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Nativism and xenophobia have been allowed to revive worldwide: from the Trump administration in the United States to populist parties, both right-wing and left-wing, in France, the United Kingdom, Sweden, Norway, Finland, Denmark, Germany, the Netherlands, Switzerland, Belgium, and Austria, to authoritarian parties in Hungary, Poland, and Russia. Is this an understandable response to the failure of the post-World War II institutions to live up to their promise? Or are today’s nationalists blind to the ills that beset their nations? Are Europe and the United States — and China, Japan and other Asian countries — headed back to the fractious conflicts in the late 19th and early 20th centuries that led to world wars and depression?
Based on travels in America, Europe, and Asia, veteran political analyst John B. Judis found that almost all people share nationalist sentiments that can be the basis of vibrant democracies as well as repressive dictatorships. Today's outbreak of toxic "us vs. them" nationalism is an extreme reaction to utopian cosmopolitanism, which advocates open borders, free trade, rampant outsourcing, and has branded nationalist sentiments as bigotry. Can a new international order be created that doesn't dismiss what is constructive about nationalism? As he did for populism in The Populist Explosion, a runaway success after the 2016 election, Judis looks at nationalism from its modern origins in the 1800s to today to find answers.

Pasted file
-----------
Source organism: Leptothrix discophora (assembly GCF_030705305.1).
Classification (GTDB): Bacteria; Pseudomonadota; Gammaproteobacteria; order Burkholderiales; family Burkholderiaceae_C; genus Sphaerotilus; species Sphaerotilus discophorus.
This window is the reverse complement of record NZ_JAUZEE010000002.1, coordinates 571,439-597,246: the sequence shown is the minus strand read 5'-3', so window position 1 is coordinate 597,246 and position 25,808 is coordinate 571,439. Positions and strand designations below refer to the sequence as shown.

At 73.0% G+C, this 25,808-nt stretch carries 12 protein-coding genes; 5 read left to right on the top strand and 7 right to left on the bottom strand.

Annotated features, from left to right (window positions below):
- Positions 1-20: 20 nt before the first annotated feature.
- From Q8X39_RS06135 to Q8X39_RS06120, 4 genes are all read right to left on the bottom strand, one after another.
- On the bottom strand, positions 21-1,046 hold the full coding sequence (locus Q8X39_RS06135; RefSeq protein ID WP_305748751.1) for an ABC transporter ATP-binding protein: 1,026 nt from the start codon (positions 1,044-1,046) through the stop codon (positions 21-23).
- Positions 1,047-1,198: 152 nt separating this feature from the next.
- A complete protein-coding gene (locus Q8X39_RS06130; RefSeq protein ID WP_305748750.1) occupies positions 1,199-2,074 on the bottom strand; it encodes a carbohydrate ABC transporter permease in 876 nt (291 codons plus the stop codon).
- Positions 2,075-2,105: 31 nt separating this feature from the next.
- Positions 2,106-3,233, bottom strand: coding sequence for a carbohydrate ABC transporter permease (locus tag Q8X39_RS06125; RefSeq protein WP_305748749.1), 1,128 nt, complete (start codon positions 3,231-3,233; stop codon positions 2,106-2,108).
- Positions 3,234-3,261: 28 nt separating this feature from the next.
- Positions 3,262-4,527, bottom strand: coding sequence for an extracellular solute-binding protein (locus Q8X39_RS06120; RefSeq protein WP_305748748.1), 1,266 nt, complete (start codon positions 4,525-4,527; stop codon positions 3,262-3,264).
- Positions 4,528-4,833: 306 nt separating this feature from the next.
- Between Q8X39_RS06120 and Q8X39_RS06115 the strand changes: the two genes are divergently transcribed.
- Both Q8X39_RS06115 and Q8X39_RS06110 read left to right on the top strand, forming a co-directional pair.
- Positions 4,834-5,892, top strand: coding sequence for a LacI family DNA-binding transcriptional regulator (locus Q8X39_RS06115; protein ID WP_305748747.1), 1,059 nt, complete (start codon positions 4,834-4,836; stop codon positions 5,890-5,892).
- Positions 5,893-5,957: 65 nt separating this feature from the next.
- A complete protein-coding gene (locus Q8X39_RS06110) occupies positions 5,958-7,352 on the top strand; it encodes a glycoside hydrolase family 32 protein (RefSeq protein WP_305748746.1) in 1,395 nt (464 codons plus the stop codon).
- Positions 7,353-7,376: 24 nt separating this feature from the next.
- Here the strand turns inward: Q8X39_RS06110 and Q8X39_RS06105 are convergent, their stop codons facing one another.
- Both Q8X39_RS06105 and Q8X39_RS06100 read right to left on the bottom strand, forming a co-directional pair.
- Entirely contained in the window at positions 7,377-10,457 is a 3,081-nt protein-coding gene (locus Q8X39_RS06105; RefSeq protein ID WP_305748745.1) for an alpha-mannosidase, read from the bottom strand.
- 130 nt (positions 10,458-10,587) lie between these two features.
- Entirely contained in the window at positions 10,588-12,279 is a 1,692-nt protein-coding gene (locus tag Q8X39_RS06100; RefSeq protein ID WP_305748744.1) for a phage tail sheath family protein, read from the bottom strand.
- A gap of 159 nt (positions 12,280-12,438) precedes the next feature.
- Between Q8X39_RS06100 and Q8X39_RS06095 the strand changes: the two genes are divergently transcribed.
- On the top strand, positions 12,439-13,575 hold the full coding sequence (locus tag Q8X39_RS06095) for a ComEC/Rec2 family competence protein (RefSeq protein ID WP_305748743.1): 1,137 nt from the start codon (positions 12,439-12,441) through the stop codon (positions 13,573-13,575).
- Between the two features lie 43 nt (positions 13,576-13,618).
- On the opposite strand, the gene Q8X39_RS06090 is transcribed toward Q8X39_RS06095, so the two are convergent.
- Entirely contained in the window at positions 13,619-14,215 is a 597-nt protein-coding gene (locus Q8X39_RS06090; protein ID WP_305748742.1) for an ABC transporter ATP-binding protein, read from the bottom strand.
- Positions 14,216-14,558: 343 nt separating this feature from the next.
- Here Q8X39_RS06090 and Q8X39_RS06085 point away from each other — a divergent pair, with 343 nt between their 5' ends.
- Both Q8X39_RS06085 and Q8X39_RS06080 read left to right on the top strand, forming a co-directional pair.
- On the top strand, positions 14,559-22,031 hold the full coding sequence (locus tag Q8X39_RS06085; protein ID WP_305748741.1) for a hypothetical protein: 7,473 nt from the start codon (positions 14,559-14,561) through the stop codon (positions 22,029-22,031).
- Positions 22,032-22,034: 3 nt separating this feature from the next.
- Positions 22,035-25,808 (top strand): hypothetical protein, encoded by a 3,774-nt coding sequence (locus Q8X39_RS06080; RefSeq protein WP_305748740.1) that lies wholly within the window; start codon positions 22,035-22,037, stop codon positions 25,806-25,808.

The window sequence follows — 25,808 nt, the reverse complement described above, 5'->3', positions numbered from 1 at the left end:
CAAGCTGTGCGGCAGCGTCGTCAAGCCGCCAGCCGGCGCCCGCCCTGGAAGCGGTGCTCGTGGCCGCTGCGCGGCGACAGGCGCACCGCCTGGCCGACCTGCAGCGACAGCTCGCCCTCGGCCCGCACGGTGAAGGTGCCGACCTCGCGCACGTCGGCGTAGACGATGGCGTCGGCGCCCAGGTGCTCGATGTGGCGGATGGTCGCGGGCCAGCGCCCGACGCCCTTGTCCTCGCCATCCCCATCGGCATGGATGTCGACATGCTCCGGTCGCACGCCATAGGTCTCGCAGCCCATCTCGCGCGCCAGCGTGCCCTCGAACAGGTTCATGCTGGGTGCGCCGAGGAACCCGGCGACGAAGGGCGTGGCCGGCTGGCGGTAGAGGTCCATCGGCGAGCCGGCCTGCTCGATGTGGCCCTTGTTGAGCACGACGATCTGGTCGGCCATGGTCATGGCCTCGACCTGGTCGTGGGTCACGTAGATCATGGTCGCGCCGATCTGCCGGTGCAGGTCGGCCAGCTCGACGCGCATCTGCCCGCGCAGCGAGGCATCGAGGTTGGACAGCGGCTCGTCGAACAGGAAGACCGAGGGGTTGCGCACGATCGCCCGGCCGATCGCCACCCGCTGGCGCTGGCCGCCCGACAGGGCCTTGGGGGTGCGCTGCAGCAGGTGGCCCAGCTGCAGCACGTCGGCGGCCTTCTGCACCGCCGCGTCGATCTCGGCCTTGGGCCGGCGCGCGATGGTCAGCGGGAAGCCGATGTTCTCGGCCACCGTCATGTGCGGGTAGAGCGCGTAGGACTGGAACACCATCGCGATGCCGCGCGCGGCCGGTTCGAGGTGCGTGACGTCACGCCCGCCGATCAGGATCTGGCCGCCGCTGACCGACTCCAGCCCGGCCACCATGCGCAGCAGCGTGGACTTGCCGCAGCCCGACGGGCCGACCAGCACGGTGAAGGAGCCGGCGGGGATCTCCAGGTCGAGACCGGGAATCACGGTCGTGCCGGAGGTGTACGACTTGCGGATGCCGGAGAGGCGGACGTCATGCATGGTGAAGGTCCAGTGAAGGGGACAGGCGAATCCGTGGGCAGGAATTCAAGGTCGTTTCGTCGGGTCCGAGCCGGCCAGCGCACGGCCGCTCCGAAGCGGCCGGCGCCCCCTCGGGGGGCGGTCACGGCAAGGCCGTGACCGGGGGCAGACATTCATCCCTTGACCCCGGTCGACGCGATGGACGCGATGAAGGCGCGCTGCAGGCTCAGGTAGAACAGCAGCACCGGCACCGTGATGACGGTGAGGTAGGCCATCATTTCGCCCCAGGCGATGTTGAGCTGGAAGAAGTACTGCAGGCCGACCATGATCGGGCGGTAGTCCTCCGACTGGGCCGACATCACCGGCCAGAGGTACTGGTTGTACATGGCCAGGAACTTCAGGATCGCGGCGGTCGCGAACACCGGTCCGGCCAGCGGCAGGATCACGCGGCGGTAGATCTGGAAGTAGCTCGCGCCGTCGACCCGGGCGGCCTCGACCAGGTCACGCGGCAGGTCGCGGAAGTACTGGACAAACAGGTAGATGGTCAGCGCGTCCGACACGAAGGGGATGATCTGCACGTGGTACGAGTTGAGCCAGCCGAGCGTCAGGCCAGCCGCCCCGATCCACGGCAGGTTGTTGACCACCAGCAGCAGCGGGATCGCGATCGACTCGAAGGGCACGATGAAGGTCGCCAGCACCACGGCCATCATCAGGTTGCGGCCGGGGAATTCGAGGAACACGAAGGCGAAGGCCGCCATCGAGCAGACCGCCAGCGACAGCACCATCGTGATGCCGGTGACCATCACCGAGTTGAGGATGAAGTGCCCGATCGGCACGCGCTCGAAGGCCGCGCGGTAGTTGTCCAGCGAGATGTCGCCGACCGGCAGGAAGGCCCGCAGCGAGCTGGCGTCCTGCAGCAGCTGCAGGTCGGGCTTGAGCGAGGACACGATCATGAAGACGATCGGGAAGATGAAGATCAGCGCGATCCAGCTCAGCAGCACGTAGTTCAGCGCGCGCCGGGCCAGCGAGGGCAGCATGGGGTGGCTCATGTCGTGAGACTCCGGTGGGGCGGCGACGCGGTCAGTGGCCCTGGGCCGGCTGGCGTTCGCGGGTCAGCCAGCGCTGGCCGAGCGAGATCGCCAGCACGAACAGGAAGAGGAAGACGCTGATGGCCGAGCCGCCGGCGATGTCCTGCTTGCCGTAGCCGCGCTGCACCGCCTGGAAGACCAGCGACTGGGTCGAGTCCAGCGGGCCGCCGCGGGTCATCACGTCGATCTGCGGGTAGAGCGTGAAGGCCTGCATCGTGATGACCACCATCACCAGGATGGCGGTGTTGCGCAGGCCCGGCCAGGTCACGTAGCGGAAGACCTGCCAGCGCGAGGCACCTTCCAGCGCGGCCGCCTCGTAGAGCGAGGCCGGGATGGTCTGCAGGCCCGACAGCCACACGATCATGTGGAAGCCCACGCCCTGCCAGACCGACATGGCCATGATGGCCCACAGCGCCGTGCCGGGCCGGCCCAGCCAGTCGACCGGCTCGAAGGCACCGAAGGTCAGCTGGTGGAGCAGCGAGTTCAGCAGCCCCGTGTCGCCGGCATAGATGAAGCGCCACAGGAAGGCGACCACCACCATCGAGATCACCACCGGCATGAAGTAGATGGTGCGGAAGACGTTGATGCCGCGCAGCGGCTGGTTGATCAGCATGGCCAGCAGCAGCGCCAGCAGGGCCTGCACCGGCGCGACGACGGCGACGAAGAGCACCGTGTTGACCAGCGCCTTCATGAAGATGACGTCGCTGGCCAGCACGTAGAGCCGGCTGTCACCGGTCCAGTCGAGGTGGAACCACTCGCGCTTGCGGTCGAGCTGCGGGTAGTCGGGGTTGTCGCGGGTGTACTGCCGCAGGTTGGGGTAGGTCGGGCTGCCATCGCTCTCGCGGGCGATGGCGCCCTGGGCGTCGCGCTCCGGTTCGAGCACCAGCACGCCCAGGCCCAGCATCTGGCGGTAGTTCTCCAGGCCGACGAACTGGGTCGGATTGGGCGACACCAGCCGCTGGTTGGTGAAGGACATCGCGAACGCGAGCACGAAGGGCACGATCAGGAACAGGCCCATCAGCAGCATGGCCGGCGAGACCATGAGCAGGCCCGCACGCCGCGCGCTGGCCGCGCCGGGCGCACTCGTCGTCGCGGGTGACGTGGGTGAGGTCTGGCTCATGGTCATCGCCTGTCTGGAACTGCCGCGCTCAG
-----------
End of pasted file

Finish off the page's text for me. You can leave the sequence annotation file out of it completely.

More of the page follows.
John B. Judis is one of America’s premier political journalists, blending an inquisitive mind, a fierce intellect, and bracing prose. Born in Chicago, Judis attended Amherst College and received B.A. and M.A. degrees in Philosophy from the University of California at Berkeley. He was a senior editor at The New Republic and and the Editor-At-Large of Talking Points Memo. A founding editor of Socialist Revolution (now Socialist Review) in 1969 and of The East Bay Voice in the 1970s, Judis started reporting from Washington in 1982, when he became a founding editor and Washington correspondent for In These Times, a democratic-socialist weekly magazine.
TIME & DATE
Tuesday, October 9, 2018 - 7:00pm